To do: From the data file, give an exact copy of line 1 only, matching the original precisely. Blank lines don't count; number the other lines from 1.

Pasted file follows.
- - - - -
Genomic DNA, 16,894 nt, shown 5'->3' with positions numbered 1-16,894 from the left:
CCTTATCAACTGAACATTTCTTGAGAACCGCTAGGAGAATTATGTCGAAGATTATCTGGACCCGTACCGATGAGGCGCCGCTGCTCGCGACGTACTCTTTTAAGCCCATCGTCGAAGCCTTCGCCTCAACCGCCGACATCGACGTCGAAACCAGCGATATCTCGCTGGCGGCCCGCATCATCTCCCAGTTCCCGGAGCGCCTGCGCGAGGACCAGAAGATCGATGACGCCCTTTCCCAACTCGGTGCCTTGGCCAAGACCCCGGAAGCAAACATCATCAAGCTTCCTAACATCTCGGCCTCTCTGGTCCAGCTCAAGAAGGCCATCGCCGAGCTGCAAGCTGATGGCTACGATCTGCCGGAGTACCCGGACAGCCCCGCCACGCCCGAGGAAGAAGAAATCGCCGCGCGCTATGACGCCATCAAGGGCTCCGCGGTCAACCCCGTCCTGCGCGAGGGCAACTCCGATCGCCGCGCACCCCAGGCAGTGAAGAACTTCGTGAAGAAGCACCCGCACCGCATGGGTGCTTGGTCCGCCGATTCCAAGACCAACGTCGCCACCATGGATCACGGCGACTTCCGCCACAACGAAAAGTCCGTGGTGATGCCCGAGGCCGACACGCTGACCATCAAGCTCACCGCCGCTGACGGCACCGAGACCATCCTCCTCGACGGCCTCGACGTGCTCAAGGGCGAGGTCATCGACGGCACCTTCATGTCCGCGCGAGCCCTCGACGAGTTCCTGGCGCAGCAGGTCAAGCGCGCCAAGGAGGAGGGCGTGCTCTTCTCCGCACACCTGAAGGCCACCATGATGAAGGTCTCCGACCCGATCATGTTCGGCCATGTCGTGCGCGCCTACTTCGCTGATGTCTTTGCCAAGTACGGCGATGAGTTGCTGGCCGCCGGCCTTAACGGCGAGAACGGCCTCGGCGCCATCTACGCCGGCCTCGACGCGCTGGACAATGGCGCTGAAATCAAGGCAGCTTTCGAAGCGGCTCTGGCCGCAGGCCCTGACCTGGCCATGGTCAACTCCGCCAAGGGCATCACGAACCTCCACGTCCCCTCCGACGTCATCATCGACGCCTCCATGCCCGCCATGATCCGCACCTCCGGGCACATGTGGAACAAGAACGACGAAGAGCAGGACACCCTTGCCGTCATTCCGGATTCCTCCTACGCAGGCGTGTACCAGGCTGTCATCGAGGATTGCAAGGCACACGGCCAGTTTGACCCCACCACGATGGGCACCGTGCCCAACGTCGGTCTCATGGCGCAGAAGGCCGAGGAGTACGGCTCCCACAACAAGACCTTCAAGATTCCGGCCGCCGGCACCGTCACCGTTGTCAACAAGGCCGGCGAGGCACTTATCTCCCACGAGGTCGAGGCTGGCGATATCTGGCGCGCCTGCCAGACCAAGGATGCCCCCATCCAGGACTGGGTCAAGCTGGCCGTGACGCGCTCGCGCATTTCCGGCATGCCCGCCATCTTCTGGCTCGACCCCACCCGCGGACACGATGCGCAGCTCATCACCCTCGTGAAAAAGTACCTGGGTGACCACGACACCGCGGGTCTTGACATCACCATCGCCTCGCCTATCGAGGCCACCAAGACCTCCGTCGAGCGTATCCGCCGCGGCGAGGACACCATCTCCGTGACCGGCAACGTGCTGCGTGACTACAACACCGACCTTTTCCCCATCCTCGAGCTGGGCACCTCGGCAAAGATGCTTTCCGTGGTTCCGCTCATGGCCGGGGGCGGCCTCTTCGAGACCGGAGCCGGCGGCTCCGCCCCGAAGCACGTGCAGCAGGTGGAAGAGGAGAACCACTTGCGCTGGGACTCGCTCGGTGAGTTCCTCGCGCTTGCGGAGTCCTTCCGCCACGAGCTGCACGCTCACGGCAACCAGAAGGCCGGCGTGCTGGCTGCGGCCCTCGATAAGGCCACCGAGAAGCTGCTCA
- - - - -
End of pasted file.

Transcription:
Genomic DNA, 16,894 nt, shown 5'->3' with positions numbered 1-16,894 from the left: